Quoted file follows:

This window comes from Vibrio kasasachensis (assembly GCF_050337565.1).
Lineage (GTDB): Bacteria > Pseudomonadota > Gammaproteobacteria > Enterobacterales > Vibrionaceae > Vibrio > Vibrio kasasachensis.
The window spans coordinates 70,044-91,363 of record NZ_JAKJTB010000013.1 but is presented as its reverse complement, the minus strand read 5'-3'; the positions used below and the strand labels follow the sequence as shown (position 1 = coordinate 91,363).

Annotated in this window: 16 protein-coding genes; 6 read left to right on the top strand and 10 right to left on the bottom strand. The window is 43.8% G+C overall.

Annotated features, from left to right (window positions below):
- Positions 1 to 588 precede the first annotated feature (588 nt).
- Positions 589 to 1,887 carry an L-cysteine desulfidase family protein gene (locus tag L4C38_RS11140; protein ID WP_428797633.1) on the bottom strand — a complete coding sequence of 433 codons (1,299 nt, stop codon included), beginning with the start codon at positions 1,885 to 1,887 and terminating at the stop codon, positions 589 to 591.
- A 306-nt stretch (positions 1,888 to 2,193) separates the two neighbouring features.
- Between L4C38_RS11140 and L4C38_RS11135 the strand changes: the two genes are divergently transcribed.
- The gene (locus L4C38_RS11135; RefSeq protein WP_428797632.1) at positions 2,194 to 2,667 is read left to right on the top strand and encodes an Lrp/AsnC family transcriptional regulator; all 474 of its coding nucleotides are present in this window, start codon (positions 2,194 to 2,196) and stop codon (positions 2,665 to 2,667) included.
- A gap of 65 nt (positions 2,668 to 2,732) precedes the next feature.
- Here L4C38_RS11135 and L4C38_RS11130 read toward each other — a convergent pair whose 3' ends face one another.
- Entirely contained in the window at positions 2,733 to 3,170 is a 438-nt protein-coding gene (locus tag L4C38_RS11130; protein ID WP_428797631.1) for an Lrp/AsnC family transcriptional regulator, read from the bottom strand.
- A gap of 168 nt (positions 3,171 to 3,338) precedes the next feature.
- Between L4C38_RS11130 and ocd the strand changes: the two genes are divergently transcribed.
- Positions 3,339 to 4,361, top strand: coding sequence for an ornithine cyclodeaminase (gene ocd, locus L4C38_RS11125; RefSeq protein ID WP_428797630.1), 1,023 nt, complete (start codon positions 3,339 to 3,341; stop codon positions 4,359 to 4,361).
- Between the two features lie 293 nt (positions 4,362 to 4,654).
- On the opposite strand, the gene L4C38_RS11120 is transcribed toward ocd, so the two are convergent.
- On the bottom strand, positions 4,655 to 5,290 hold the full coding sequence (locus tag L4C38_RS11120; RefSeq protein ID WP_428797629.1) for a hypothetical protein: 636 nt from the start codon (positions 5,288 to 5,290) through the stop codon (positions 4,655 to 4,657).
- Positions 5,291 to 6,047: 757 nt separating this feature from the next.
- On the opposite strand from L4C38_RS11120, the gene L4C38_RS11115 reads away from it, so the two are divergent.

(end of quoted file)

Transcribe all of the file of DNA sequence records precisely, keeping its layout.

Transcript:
This window comes from Vibrio kasasachensis (assembly GCF_050337565.1).
Lineage (GTDB): Bacteria > Pseudomonadota > Gammaproteobacteria > Enterobacterales > Vibrionaceae > Vibrio > Vibrio kasasachensis.
The window spans coordinates 70,044-91,363 of record NZ_JAKJTB010000013.1 but is presented as its reverse complement, the minus strand read 5'-3'; the positions used below and the strand labels follow the sequence as shown (position 1 = coordinate 91,363).

Annotated in this window: 16 protein-coding genes; 6 read left to right on the top strand and 10 right to left on the bottom strand. The window is 43.8% G+C overall.

Annotated features, from left to right (window positions below):
- Positions 1 to 588 precede the first annotated feature (588 nt).
- Positions 589 to 1,887 carry an L-cysteine desulfidase family protein gene (locus tag L4C38_RS11140; protein ID WP_428797633.1) on the bottom strand — a complete coding sequence of 433 codons (1,299 nt, stop codon included), beginning with the start codon at positions 1,885 to 1,887 and terminating at the stop codon, positions 589 to 591.
- A 306-nt stretch (positions 1,888 to 2,193) separates the two neighbouring features.
- Between L4C38_RS11140 and L4C38_RS11135 the strand changes: the two genes are divergently transcribed.
- The gene (locus L4C38_RS11135; RefSeq protein WP_428797632.1) at positions 2,194 to 2,667 is read left to right on the top strand and encodes an Lrp/AsnC family transcriptional regulator; all 474 of its coding nucleotides are present in this window, start codon (positions 2,194 to 2,196) and stop codon (positions 2,665 to 2,667) included.
- A gap of 65 nt (positions 2,668 to 2,732) precedes the next feature.
- Here L4C38_RS11135 and L4C38_RS11130 read toward each other — a convergent pair whose 3' ends face one another.
- Entirely contained in the window at positions 2,733 to 3,170 is a 438-nt protein-coding gene (locus tag L4C38_RS11130; protein ID WP_428797631.1) for an Lrp/AsnC family transcriptional regulator, read from the bottom strand.
- A gap of 168 nt (positions 3,171 to 3,338) precedes the next feature.
- Between L4C38_RS11130 and ocd the strand changes: the two genes are divergently transcribed.
- Positions 3,339 to 4,361, top strand: coding sequence for an ornithine cyclodeaminase (gene ocd, locus L4C38_RS11125; RefSeq protein ID WP_428797630.1), 1,023 nt, complete (start codon positions 3,339 to 3,341; stop codon positions 4,359 to 4,361).
- Between the two features lie 293 nt (positions 4,362 to 4,654).
- On the opposite strand, the gene L4C38_RS11120 is transcribed toward ocd, so the two are convergent.
- On the bottom strand, positions 4,655 to 5,290 hold the full coding sequence (locus tag L4C38_RS11120; RefSeq protein ID WP_428797629.1) for a hypothetical protein: 636 nt from the start codon (positions 5,288 to 5,290) through the stop codon (positions 4,655 to 4,657).
- Positions 5,291 to 6,047: 757 nt separating this feature from the next.
- On the opposite strand from L4C38_RS11120, the gene L4C38_RS11115 reads away from it, so the two are divergent.